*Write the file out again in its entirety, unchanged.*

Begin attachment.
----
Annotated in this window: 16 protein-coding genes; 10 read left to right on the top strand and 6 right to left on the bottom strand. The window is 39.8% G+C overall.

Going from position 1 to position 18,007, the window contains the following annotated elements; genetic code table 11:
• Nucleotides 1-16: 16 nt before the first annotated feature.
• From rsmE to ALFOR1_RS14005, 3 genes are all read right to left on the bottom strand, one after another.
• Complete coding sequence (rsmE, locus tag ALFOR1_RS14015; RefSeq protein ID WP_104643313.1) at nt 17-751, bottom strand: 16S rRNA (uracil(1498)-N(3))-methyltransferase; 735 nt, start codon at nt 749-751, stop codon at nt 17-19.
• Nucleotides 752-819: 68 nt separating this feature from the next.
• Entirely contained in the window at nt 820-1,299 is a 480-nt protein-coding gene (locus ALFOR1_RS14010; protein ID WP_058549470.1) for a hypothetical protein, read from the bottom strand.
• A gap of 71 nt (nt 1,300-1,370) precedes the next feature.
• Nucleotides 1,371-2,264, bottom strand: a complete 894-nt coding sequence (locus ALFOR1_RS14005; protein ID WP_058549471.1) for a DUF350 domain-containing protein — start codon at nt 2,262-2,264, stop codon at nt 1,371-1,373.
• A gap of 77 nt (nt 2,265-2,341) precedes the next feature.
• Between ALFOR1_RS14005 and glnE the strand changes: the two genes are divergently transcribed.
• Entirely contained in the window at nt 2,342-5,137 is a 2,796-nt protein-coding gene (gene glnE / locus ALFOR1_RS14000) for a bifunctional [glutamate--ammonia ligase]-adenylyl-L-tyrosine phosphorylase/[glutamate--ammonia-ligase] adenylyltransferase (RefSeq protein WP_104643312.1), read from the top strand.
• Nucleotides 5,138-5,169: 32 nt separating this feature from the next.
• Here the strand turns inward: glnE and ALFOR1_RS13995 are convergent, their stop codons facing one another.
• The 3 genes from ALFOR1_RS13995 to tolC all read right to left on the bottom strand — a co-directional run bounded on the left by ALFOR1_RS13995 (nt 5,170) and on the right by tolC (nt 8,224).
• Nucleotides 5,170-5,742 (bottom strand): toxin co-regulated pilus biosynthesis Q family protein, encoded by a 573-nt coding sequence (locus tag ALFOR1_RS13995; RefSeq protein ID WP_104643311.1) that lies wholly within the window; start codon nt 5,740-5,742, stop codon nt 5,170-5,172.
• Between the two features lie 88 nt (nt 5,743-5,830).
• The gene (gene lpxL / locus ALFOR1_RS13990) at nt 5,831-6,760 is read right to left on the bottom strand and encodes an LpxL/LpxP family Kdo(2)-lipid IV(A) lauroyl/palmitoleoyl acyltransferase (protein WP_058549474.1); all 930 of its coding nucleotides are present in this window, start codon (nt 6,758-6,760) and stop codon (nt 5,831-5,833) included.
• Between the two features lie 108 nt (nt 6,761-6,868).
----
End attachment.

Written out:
Annotated in this window: 16 protein-coding genes; 10 read left to right on the top strand and 6 right to left on the bottom strand. The window is 39.8% G+C overall.

Going from position 1 to position 18,007, the window contains the following annotated elements; genetic code table 11:
• Nucleotides 1-16: 16 nt before the first annotated feature.
• From rsmE to ALFOR1_RS14005, 3 genes are all read right to left on the bottom strand, one after another.
• Complete coding sequence (rsmE, locus tag ALFOR1_RS14015; RefSeq protein ID WP_104643313.1) at nt 17-751, bottom strand: 16S rRNA (uracil(1498)-N(3))-methyltransferase; 735 nt, start codon at nt 749-751, stop codon at nt 17-19.
• Nucleotides 752-819: 68 nt separating this feature from the next.
• Entirely contained in the window at nt 820-1,299 is a 480-nt protein-coding gene (locus ALFOR1_RS14010; protein ID WP_058549470.1) for a hypothetical protein, read from the bottom strand.
• A gap of 71 nt (nt 1,300-1,370) precedes the next feature.
• Nucleotides 1,371-2,264, bottom strand: a complete 894-nt coding sequence (locus ALFOR1_RS14005; protein ID WP_058549471.1) for a DUF350 domain-containing protein — start codon at nt 2,262-2,264, stop codon at nt 1,371-1,373.
• A gap of 77 nt (nt 2,265-2,341) precedes the next feature.
• Between ALFOR1_RS14005 and glnE the strand changes: the two genes are divergently transcribed.
• Entirely contained in the window at nt 2,342-5,137 is a 2,796-nt protein-coding gene (gene glnE / locus ALFOR1_RS14000) for a bifunctional [glutamate--ammonia ligase]-adenylyl-L-tyrosine phosphorylase/[glutamate--ammonia-ligase] adenylyltransferase (RefSeq protein WP_104643312.1), read from the top strand.
• Nucleotides 5,138-5,169: 32 nt separating this feature from the next.
• Here the strand turns inward: glnE and ALFOR1_RS13995 are convergent, their stop codons facing one another.
• The 3 genes from ALFOR1_RS13995 to tolC all read right to left on the bottom strand — a co-directional run bounded on the left by ALFOR1_RS13995 (nt 5,170) and on the right by tolC (nt 8,224).
• Nucleotides 5,170-5,742 (bottom strand): toxin co-regulated pilus biosynthesis Q family protein, encoded by a 573-nt coding sequence (locus tag ALFOR1_RS13995; RefSeq protein ID WP_104643311.1) that lies wholly within the window; start codon nt 5,740-5,742, stop codon nt 5,170-5,172.
• Between the two features lie 88 nt (nt 5,743-5,830).
• The gene (gene lpxL / locus ALFOR1_RS13990) at nt 5,831-6,760 is read right to left on the bottom strand and encodes an LpxL/LpxP family Kdo(2)-lipid IV(A) lauroyl/palmitoleoyl acyltransferase (protein WP_058549474.1); all 930 of its coding nucleotides are present in this window, start codon (nt 6,758-6,760) and stop codon (nt 5,831-5,833) included.
• Between the two features lie 108 nt (nt 6,761-6,868).